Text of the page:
2012 Premier Calendar winner Scott Thwaites says he is pleased with how he has coped during his first season away from the British domestic scene going into Sunday’s Prudential RideLondon-Surrey Classic.
The NetApp-Endura rider has clocked up seven top-10 finishes in UCI-ranked events this year, including a second place on the 10th stage of last month’s Tour of Qinghai Lake in China.
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“I’m pleased with the season so far as I have coped with the increase in training, race programme and level of racing. I’ve been very consistent and kept a good level of form since the start of the year which is shown in the results and that is what I’m most pleased with,” the 23-year-old Yorkshireman told Cycling Weekly.
“I’d like to win a race before the end of the season but having worked for the team in the majority of races this year, I’m happy with the results I have achieved.”
En route to seventh in the National Road Race Championships
Six centimetres away
Thwaites almost achieved the biggest victory of his career in China in the middle of July, but narrowly lost out to La Pomme Marseille rider Benjamin Giraud by the smallest of margins.
“It was a 190-kilometre stage with just a third-category climb 60km from the finish. I tried a few times early on to go with moves and after 50km a big move came back.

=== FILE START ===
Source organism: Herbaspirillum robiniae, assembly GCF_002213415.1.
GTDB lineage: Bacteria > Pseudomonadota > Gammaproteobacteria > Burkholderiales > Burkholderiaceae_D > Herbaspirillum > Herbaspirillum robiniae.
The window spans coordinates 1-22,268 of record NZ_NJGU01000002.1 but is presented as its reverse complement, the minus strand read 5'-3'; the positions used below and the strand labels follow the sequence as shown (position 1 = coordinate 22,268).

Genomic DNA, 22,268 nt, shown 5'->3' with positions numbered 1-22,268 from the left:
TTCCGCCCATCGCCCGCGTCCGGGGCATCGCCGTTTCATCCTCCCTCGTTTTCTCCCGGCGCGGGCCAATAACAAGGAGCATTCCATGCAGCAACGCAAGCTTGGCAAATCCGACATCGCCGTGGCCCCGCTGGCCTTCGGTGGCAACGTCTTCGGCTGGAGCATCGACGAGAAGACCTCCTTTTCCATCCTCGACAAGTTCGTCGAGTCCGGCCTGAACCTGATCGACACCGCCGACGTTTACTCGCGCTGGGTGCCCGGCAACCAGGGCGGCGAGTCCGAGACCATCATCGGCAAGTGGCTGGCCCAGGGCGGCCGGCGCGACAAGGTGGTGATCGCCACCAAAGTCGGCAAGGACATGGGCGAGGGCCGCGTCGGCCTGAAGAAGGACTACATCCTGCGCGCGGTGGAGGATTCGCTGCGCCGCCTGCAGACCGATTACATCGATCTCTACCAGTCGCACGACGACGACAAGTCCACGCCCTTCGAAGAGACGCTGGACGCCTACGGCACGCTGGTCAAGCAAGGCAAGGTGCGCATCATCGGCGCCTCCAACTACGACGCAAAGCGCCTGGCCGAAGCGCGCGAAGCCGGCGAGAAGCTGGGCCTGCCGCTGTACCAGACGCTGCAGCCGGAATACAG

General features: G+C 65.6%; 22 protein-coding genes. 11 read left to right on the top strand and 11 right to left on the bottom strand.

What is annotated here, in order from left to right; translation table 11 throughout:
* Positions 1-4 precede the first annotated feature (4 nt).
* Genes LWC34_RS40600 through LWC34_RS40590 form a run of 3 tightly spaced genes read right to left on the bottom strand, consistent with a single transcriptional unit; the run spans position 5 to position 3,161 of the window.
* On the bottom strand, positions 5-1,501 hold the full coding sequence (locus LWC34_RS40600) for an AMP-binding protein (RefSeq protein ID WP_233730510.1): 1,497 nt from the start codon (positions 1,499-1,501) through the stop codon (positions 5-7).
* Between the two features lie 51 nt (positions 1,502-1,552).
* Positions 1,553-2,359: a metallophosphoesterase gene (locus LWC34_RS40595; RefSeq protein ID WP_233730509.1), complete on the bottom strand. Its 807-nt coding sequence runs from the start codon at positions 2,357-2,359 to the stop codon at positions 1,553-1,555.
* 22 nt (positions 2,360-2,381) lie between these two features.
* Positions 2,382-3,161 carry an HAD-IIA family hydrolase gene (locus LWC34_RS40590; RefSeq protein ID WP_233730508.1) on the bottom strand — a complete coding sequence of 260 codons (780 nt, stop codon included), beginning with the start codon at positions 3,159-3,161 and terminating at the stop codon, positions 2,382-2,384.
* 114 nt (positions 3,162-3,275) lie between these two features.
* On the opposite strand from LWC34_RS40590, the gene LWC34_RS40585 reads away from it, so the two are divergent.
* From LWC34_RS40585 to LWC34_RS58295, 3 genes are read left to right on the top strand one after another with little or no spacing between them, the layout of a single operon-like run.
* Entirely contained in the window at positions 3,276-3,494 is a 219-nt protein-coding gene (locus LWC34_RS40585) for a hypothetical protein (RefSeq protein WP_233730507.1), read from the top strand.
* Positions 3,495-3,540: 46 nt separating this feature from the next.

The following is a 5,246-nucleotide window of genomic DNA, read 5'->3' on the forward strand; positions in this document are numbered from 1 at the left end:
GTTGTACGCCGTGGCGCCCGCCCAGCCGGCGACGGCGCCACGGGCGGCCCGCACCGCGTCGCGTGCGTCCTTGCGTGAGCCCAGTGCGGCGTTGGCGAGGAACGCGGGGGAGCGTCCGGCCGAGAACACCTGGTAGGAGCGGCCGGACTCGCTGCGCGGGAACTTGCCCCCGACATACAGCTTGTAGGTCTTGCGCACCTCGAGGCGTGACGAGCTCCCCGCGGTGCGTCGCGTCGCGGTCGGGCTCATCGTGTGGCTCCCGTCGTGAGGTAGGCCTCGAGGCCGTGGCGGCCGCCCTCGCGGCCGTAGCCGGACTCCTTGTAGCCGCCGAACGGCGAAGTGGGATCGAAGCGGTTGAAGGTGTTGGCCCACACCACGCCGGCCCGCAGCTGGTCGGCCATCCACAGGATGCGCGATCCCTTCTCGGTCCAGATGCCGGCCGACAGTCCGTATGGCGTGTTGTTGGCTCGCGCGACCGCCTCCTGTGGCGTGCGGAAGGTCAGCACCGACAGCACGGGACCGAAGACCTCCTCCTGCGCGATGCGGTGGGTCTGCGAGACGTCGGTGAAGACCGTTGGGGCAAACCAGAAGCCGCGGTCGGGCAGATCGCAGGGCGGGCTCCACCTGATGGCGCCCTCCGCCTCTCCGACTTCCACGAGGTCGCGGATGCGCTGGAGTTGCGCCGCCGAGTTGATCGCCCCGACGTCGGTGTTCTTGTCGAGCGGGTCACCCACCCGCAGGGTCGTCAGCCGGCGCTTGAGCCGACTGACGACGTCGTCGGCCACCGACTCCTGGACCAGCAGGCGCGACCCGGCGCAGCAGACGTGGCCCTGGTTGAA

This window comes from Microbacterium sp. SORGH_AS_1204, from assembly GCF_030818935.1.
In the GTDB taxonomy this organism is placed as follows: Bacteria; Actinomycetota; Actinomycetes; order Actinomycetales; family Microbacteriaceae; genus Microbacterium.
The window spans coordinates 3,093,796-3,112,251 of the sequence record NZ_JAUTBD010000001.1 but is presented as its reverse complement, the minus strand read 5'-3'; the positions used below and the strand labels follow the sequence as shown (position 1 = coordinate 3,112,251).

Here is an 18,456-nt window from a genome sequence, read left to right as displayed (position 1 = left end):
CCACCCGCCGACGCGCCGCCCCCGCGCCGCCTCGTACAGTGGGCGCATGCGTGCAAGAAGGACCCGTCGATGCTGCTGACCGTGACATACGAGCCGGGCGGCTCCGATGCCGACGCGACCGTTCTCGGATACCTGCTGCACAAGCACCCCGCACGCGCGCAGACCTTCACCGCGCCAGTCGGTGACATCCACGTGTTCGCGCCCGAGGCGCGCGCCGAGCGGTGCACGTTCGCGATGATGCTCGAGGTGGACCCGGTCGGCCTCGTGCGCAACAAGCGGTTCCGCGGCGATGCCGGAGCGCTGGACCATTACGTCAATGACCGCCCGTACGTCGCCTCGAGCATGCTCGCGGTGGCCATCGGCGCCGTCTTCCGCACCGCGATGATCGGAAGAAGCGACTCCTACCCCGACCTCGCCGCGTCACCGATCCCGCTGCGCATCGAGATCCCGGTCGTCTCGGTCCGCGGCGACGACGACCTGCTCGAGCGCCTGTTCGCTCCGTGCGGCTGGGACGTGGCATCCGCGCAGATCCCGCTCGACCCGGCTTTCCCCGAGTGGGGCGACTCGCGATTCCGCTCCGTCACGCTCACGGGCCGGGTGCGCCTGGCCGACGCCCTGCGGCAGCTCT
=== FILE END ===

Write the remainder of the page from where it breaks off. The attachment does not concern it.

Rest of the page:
“I sensed it was a good moment to go so I stepped out and launched solo. I was away alone for five kilometres and then a few more guys came across. I wasn’t convinced we would stay away but at the top of the climb we hit a strong cross/tailwind and had three-and-a-half minutes on the peloton and everybody rode full gas to stay away.
“Coming into the finish I stayed with the others as they attacked and then with 250m to go I went for the sprint. Giraud just got me in the finish – I think it was [a] 6cm [gap] on the photo finish.”
He was also the second highest non-WorldTour finisher at June’s National Road Race Championships, and his participation in Sunday’s RideLondon-Surrey Classic is only his second race on home soil in 2013.
“We will see how it goes,” he said. “RideLondon and the Tour of Britain are obviously important for me, especially as I don’t get to race in Britain much now and I would like to get a good result in a home race.
“I will probably ride the London race in a supporting role and then look to get in good shape for the Tour of Britain depending on whether I ride it or not.
“Obviously I have mainly ridden .1 & .HC-ranked races this year and I think I have done myself justice and proved that I can ride at this level.”
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